MUMBAI -- The Indian central bank on Thursday held its repo rate steady at 5.15% on Thursday as the South Asian country battles both rising inflation and the slowest economic growth since Prime Minister Narendra Modi took office in 2014.
The unanimous decision by the Reserve Bank of India's six-member Monetary Policy Committee to stand pat surprised many market watchers and economists who had predicted a cut of least a 25 basis points.
The reaction in the stock and currency markets was muted. The Bombay Stock Exchange's Sensex index fell nearly 0.5% and the rupee weakened against dollar soon after the announcement. But within an hour, the losses were pared back.
The interest rate decision takes place against a backdrop of higher prices in recent months, especially for essential food items. In October, food inflation soared to 7.9% from below zero at the beginning of the year. Flooding across the country, which disrupted supplies, is largely blamed for spiraling prices.
The central bank raised its inflation forecast to 4.7% to 5.1% for the half year between October 2019 and March 2020, and slashed its GDP growth forecast from 6.1% to 5.0% for the year through next March.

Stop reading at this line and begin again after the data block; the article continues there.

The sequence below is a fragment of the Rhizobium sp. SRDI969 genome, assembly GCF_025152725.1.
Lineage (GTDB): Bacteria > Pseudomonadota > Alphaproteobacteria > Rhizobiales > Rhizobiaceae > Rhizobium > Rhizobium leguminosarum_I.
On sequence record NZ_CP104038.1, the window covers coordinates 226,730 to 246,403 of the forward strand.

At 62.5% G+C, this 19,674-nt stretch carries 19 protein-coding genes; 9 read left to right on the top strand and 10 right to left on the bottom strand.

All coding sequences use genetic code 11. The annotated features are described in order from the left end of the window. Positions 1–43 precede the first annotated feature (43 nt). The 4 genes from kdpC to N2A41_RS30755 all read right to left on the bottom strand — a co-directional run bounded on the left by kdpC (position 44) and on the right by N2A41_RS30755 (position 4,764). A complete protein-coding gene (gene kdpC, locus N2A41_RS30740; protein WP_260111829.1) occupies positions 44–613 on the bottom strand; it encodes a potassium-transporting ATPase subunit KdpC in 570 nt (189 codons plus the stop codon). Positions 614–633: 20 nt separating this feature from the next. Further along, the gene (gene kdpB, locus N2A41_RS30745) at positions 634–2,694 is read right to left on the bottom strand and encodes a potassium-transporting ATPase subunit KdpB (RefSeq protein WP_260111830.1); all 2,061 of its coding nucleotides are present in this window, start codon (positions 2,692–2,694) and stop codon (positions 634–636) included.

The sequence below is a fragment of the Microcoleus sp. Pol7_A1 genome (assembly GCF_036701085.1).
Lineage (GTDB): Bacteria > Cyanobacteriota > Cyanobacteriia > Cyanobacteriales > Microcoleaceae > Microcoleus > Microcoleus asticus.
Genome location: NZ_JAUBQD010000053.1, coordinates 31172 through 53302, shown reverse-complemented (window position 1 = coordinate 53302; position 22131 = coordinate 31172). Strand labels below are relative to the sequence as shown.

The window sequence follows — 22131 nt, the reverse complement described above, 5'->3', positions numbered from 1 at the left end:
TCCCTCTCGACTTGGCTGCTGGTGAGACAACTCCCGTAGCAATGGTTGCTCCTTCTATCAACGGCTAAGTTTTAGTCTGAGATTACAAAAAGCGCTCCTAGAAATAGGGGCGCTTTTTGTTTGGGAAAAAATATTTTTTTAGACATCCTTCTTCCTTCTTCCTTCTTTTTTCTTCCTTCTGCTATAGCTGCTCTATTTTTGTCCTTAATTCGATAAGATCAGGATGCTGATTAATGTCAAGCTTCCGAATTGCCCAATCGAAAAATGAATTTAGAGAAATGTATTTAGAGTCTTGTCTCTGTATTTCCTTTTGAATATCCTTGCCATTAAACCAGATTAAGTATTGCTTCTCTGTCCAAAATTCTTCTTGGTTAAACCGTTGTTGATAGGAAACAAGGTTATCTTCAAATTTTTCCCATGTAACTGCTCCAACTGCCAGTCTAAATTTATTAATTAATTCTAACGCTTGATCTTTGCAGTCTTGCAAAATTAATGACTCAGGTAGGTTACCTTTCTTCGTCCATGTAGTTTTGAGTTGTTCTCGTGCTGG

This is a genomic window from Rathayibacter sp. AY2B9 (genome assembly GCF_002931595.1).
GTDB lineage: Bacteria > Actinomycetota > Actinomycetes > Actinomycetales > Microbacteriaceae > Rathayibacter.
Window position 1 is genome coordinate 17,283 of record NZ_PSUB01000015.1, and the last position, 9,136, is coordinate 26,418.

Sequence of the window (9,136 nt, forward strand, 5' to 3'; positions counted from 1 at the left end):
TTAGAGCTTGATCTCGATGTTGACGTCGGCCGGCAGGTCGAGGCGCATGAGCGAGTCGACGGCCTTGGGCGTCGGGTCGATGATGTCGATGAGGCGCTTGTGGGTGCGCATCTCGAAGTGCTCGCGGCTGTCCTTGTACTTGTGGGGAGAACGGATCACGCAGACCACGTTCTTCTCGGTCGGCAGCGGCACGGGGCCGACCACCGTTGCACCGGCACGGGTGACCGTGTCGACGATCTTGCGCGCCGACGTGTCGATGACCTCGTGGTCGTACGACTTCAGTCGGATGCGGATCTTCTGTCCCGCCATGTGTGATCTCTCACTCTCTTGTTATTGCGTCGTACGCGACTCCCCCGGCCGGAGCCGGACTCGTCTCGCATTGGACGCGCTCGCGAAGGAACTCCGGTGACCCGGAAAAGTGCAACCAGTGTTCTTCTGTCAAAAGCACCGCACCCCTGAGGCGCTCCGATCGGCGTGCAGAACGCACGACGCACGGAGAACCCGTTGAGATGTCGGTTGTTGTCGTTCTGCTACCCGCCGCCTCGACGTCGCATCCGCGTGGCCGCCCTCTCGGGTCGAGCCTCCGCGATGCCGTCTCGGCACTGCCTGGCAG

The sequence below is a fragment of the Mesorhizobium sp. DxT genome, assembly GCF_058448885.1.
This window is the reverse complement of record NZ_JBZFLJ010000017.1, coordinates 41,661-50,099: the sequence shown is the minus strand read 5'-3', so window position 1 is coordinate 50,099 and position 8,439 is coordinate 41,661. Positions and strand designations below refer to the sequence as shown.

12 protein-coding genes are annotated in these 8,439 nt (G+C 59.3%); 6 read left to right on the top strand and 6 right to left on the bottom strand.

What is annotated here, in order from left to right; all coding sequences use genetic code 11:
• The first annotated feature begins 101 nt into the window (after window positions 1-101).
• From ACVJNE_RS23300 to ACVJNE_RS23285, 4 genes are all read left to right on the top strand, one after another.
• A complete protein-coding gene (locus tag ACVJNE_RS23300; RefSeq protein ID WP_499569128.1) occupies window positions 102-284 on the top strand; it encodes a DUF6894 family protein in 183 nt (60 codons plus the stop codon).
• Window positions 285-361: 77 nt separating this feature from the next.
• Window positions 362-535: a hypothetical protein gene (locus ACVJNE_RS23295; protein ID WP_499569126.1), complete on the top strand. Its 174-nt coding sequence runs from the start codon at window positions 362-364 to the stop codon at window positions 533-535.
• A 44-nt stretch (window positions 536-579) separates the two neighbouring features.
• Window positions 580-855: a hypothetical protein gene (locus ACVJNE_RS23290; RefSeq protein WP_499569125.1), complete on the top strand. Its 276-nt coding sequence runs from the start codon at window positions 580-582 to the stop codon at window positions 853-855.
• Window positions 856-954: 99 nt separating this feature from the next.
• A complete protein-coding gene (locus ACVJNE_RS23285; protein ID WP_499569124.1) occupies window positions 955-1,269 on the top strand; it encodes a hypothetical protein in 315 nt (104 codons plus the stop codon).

"The MPC recognizes that there is monetary policy space for future action. However, given the evolving growth-inflation dynamics, the MPC felt it appropriate to take a pause at this juncture," the committee said in a statement. It also said it would "continue with the accommodative stance as long as it is necessary to revive growth."
Gov. Shaktikanta Das also repeated at a news conference Thursday that the central bank will continue supporting the government's efforts to boost growth. "Both [the government and the central bank] are committed to the revival of growth," he said.
The central bank cut rates aggressively, by a total of 135 basis points from February to October, to support Modi's efforts to get the economy firing on all cylinders again.
The government has also tried to gin up growth by cutting corporate taxes, recapitalizing banks and giving aid to the real estate, export and automotive sectors.
However, these efforts have yet to bear fruit, with industry weighed down by weak domestic demand. India's gross domestic product grew 4.5% on the year in the July to September quarter, hitting a six-year low.
This has raised fears of stagflation. The consumer price index rose 4.6% in October, reaching a 16-month high and topping the central bank's median inflation target of 4%. "The risk [of] inflation is largely emanating from rising food prices," CARE Ratings said in a recent note. However, it predicts the CPI inflation will fall to 4.0% to 4.5% "by March 2020."
"We think that this easing pause is temporary," Madhavi Arora, Lead Economist, Edelweiss Securities, said in a statement on Thursday. "In a situation when [a] growth slowdown looks more entrenched and underlying core inflation has slumped to sub-3.5% amid [a] widening output gap, the monetary accommodation still has further steam for another 50 [basis points] in this rate cut cycle."